[zfs-discuss] Re: Pool got partially duplicated - how to remove dup ?

DC halfwalker at gmail.com
Wed May 9 17:32:05 EDT 2012


Yup, copying the data off the 250G is no problem - I'm doing that now
to another spare drive.  I just want to be sure that any zfs signature
can be removed.  When I installed it, I blew away existing partitions
(the drive had been used for other things since the zfs tests),
created a single 0x83 partition and built an ext4 filesystem on it.

Anyone know where that zfs signature/info written and how do I wipe
it ?

On May 9, 4:53 pm, Christ Schlacta <aarc... at aarcane.org> wrote:
> Copy the data (maybe tar, but not dd) to stuff/backup_of_data, then shred
> the drive (or just regular wipe), and restore from backup.
>
> If you backup with dd, you'll backup the problem as well.
> On May 9, 2012 1:39 PM, "DC" <halfwal... at gmail.com> wrote:
>
> > Hah - that's brilliant.  OK, found the problem but I'm not sure what
> > to do about it.
>
> > A while back I added an extra 250G drive just for scratch space.  It's
> > not part of any array, but the key factor is that IT USED TO BE, back
> > when I was testing zfs, both zfs-fuse and zfsonlinux.  And I used the
> > same "stuff" pool name ...  So clearly there is some information
> > written on the drive denoting what pool it belongs to etc.
>
> > I disconnected all drives except the boot drive.  No ghost pools.  I
> > connect up the scratch 250G, and lo, we see the ghost pool, thinking
> > it's part of "stuff" consisting of sdb, sdc, sdd.  Nothing I do will
> > get rid of it.  No amount of removing /etc/zfs/zpool.cache, rmmod/
> > modprobe etc. has any effect.  "zpool import stuff" claims it's
> > completely broken and should be destroyed and rebuild from backup.
> > "zpool destroy stuff" complains no such pool.
>
> > I do have data on the 250G.  Is there a way to clear off any zfs
> > signature from it without wiping it ?  If I have to I can copy the
> > data off ...
>
> > D.
>
> > On May 9, 1:29 pm, Christ Schlacta <aarc... at aarcane.org> wrote:
> > > You can always physically disconnect the disks
> > > On May 9, 2012 10:10 AM, "DC" <halfwal... at gmail.com> wrote:
>
> > > > I don't know - somehow I don't think so.  How can I find out?
>
> > > > With zfs loaded and the pool imported, I see /etc/zfs/zpool.cache.
> > > > When I export the pool, /etc/zfs/zpool.cache is no longer there.
>
> > > > I've gone through a complete cleanout ...
>
> > > > zfs export stuff
> > > > rmmod zfs
> > > > rm -f /etc/zfs/zpool.cache
> > > > modprobe zfs
> > > > zpool import -f -d /dev/disk/by-id 14829601920544515899
>
> > > > but then zpool import still shows the ghost pool.
>
> > > >  pool: stuff
> > > >    id: 10724103071123258924
> > > >  state: UNAVAIL
> > > > status: One or more devices contains corrupted data.
> > > > action: The pool cannot be imported due to damaged devices or data.
> > > >   see:http://zfsonlinux.org/msg/ZFS-8000-5E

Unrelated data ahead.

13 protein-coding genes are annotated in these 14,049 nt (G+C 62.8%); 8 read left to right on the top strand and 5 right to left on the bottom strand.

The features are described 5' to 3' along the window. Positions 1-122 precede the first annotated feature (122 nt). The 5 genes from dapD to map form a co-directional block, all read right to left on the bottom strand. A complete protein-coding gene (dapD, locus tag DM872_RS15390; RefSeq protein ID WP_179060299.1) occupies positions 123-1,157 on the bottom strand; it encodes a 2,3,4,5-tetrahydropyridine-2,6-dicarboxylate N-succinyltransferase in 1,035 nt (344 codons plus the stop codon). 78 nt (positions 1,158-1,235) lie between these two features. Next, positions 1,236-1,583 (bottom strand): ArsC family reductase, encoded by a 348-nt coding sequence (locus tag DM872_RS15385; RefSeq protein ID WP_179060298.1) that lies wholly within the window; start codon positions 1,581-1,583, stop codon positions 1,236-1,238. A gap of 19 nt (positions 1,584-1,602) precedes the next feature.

> > > > config:
> > > >        stuff       UNAVAIL  insufficient replicas
> > > >          raidz1-0  UNAVAIL  insufficient replicas
> > > >            sdh     UNAVAIL
> > > >            sdc     FAULTED  corrupted data
> > > >            sdd     FAULTED  corrupted data
>
> > > > Can anyone comment on the safety of the process I outlined above ?
>
> > > > # rename good pool
> > > > zpool export stuff
> > > > zpool import -f -d /dev/disk/by-id 14829601920544515899 newstuff
>
> > > > # destroy ghost pool hopefully without whacking good newstuff pool
> > > > zpool destroy stuff
>
> > > > # rename good pool back
> > > > zpool export newstuff
> > > > zpool import -f -d /dev/disk/by-id 14829601920544515899 stuff
>
> > > > On May 8, 8:52 pm, Christ Schlacta <aarc... at aarcane.org> wrote:
> > > > > Any chance it's using an zpool.cache from the initrd ?
>
> > > > > On 5/8/2012 17:11, Igor Hjelmstrom Vinhas Ribeiro wrote:
>
> > > > > > Based on this, I would try to export all zfs filesystems, remove
> > the
> > > > > > zfs module, rm  /etc/zfs/zpool.cache, reboot, and try to import
> > again.
> > > > > > zpool.cache AFAIK is the only place where any such information is
> > > > stored.
>
> > > > > > On Tue, May 8, 2012 at 4:16 PM, DC <halfwal... at gmail.com
> > > > > > <mailto:halfwal... at gmail.com>> wrote:
>
> > > > > >     Looks like it's only in /etc/zfs
>
> > > > > >     root at bondi:~# l /etc/zfs
> > > > > >     total 12
> > > > > >     drwxr-xr-x   2 root root 4096 2012-05-08 13:57 .
> > > > > >     drwxr-xr-x 103 root root 4096 2012-05-06 11:47 ..
> > > > > >     -rw-r--r--   1 root root  183 2011-10-11 17:45 zdev.conf
>
> > > > > >     zpool import -f -d /dev/disk/by-id 14829601920544515899
>
> > > > > >     root at bondi:~# l /etc/zfs
> > > > > >     total 16
> > > > > >     drwxr-xr-x   2 root root 4096 2012-05-08 15:14 .
> > > > > >     drwxr-xr-x 103 root root 4096 2012-05-06 11:47 ..
> > > > > >     -rw-r--r--   1 root root  183 2011-10-11 17:45 zdev.conf
> > > > > >     -rw-r--r--   1 root root 2772 2012-05-08 15:14 zpool.cache
>
> > > > > >     Can't find it anywhere else - nothing named *.cache that is.
>
> > > > > >     What happens when a pool of disks is introduced to a
> > completely new
> > > > > >     clean system ?  ZFS has to read the details from the drives
> > > > themselves
> > > > > >     right ?  Could there be corrupted data there - they think
> > they're
> > > > part
> > > > > >     of two pools ?



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